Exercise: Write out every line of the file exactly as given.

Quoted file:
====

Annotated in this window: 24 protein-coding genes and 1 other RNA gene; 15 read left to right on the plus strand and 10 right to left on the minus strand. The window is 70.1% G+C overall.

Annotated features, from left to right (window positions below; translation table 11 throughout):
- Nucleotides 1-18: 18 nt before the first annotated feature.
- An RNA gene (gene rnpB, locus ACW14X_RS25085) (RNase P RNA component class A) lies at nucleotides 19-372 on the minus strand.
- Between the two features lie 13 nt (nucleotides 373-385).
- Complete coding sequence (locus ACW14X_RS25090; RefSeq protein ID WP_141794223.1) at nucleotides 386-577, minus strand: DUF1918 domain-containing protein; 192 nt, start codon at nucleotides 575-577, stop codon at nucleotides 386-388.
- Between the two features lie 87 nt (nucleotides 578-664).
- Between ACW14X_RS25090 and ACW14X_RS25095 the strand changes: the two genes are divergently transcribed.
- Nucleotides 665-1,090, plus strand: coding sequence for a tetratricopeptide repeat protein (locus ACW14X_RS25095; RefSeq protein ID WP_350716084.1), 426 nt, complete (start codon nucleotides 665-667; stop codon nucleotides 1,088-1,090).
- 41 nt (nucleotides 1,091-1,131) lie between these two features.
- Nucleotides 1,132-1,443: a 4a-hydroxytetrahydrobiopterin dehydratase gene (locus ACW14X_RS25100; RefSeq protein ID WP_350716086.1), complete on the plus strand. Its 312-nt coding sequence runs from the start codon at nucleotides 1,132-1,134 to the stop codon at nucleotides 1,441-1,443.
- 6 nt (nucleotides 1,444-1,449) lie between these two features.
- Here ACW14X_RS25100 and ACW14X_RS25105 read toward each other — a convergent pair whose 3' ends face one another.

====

Annotated in this window: 24 protein-coding genes and 1 other RNA gene; 15 read left to right on the plus strand and 10 right to left on the minus strand. The window is 70.1% G+C overall.

Annotated features, from left to right (window positions below; translation table 11 throughout):
- Nucleotides 1-18: 18 nt before the first annotated feature.
- An RNA gene (gene rnpB, locus ACW14X_RS25085) (RNase P RNA component class A) lies at nucleotides 19-372 on the minus strand.
- Between the two features lie 13 nt (nucleotides 373-385).
- Complete coding sequence (locus ACW14X_RS25090; RefSeq protein ID WP_141794223.1) at nucleotides 386-577, minus strand: DUF1918 domain-containing protein; 192 nt, start codon at nucleotides 575-577, stop codon at nucleotides 386-388.
- Between the two features lie 87 nt (nucleotides 578-664).
- Between ACW14X_RS25090 and ACW14X_RS25095 the strand changes: the two genes are divergently transcribed.
- Nucleotides 665-1,090, plus strand: coding sequence for a tetratricopeptide repeat protein (locus ACW14X_RS25095; RefSeq protein ID WP_350716084.1), 426 nt, complete (start codon nucleotides 665-667; stop codon nucleotides 1,088-1,090).
- 41 nt (nucleotides 1,091-1,131) lie between these two features.
- Nucleotides 1,132-1,443: a 4a-hydroxytetrahydrobiopterin dehydratase gene (locus ACW14X_RS25100; RefSeq protein ID WP_350716086.1), complete on the plus strand. Its 312-nt coding sequence runs from the start codon at nucleotides 1,132-1,134 to the stop codon at nucleotides 1,441-1,443.
- 6 nt (nucleotides 1,444-1,449) lie between these two features.
- Here ACW14X_RS25100 and ACW14X_RS25105 read toward each other — a convergent pair whose 3' ends face one another.